The ideal amount of offset that should be noted is 1/16” to ⅛”. Adjustments should be made with an arrow nocked as to ensure that all adjustments are within specification.
Paper Tuning a Bow
The paper test is an excellent way to verify all your adjustments to your recurve bow during the tuning process thus far. You will need to position a frame capable of holding a large sheet of paper at shoulder height.
The backstop for this arrangement should be placed a minimum of four feet beyond the frame, as to allow an arrow to completely pass through the sheet of paper before making any additional contact.
You will now stand at a distance of approximately 6 feet from the paper and fire three arrows.
The pattern that is left behind as the arrows pass through the paper will give you clues regarding any additional tuning that is required. If you are fortunate enough to have a perfect “bullet hole” type of puncture in the paper, then no further adjustments are necessary.
If any other tear pattern is noted, further adjustments are required. Some of the most prevalently identified of these patterns are as follows.
- Nock High– Nocking point needs to be adjusted downward
- Nock Low– Nocking point needs to be moved upward
- Nock Left– Move rest to the right; spine possibly too weak
- Nock Right– Move rest to the left; spine possibly too stiff
It should be noted, that these adjustments are based on a right-hand shooter. The opposite would be true pertaining to spine quality and directional rest movement if the same were to be observed by a left-handed shooter.
Bare Shaft Tuning And Accuracy Testing
Bare Shaft Accuracy testing can now be used to discern any further adjustments in the tuning process. This test aims to uncover any deficiencies in arrow flight that have previously been compensated for and concealed by the flight stabilizing characteristics of an arrow’s fletchings.
This is where Bare Shaft Accuracy Testing shines in the tuning process of a recurve bow.
This process is conducted by shooting several normally fletched arrows into a target from a set distance while maintaining the same point of aim. If the grouping of the aforementioned arrows is consistent, you will then shoot a “bare” or unfletched arrow into the same target, while once again maintaining the same point of aim.
The differences observed between the impact point of your fletched arrow group and the unfletched arrow will guide you to what adjustments, if any, are to be made.
How to Fix Arrow Porpoising
One condition often observed when Bare Shaft Testing a bow is that of porpoising. Porpoising is characterized by the rising and diving of an arrow in flight (just like a dolphin, jumping in and out of water).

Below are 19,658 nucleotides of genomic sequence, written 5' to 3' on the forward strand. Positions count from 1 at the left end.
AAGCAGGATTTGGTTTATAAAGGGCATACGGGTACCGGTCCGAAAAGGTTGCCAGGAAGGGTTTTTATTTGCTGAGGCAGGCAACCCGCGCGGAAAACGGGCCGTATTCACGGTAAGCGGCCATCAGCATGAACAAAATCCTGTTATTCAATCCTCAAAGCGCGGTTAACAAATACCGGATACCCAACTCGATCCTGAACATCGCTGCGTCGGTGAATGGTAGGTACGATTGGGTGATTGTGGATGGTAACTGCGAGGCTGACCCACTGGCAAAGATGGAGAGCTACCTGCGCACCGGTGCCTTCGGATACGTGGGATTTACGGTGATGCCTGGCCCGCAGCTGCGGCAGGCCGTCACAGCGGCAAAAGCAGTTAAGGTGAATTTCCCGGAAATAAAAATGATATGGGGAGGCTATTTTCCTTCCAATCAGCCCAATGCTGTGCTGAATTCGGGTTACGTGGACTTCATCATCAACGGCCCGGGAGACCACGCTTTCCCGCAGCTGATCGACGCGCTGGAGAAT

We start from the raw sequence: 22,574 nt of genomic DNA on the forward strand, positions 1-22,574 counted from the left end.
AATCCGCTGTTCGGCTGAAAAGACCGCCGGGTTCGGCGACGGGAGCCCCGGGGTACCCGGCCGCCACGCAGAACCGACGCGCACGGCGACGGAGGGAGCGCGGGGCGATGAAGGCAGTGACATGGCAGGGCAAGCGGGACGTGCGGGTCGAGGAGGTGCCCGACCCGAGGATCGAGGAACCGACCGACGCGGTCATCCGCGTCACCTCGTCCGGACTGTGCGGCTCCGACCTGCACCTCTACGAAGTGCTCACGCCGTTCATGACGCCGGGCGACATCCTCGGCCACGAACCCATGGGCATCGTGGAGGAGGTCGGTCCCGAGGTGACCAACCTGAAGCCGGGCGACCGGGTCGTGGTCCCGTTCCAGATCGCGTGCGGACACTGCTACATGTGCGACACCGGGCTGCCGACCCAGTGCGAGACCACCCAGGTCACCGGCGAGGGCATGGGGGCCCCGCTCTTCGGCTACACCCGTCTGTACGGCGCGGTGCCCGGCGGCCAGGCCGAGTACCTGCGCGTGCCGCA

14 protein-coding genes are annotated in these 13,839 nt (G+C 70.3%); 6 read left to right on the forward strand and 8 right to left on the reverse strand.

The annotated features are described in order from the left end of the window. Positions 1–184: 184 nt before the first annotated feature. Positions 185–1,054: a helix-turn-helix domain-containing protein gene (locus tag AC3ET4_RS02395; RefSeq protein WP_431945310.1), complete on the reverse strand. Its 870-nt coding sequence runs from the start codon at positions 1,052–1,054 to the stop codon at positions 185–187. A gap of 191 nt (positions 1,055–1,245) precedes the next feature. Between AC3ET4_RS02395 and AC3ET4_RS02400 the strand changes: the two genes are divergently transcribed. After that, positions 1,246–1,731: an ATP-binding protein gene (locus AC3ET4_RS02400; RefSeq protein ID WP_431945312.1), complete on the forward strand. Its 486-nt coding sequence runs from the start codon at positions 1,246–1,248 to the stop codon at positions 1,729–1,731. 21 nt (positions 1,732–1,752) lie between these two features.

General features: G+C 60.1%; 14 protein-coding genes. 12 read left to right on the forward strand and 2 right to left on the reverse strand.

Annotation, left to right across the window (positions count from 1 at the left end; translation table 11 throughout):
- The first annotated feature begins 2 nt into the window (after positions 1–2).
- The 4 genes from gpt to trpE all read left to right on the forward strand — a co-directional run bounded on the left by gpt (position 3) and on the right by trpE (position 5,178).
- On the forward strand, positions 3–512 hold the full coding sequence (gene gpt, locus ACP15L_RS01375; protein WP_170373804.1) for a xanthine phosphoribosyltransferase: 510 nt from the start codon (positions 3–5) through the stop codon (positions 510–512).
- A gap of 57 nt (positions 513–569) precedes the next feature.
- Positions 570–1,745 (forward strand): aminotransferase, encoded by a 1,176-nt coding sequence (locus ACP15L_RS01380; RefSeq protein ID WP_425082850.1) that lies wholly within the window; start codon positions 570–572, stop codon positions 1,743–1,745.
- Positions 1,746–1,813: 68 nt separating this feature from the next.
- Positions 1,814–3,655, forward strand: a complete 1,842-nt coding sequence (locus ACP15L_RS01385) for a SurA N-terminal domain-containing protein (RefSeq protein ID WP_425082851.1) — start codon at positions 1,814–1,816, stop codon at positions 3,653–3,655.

This is a condition that commonly causes accuracy issues and is typically caused by an incorrect nocking point. Once this condition has been noted, adjustments to your nocking point can be made to remedy the problem at hand.
If a bare arrow shaft shoots higher than its fletched counterparts, this indicates that your nocking point is set too high.
- By lowering your nocking point, you will be ready to repeat the test and note any changes in the outcome.
- Likewise, if a bare shaft shoots lower than a group of fletched arrows, you must raise your nocking point.
In doing so, the condition should be corrected and can be verified through repeat testing.
Fishtailing is another condition that can become apparent when conducting Bare Shaft Testing.
A left to right deviation in arrow flight from what would typically be anticipated is how fishtailing is observed.
- This fishtailing often shows up in Bare Shaft Testing in the form of a shaft that has impacted to the left or right of the previously fired group of fletched arrows.
- This most commonly indicates improper arrow spine values and must be treated accordingly.
If Bare Shaft Testing reveals consistent impacts to the left of the previously grouped fletched arrows, this is a sign of a stiff spine condition.
The following options should be given consideration when attempting to remedy the condition.
Bare Shaft Testing Impacts To The Left
- Brace height can be increased to circumvent excessive arrow spine stiffness. Like many brace height adjustments, this will be a matter of trial and error to produce more favorable results.
- Recenter your arrow by moving your arrow rest closer to the riser or lessening the tension on the unit’s plunger spring.
- Increase the weight of your arrow tips by switching to a heavier grain count variety.
- Purchase arrows with a weaker spine rating than the ones you are currently shooting.
If Bare Shaft Testing reveals consistent impacts to the right of the previously grouped fletched arrows, this is a sign of a weak arrow spine.
The following options should be given consideration when attempting to remedy the condition.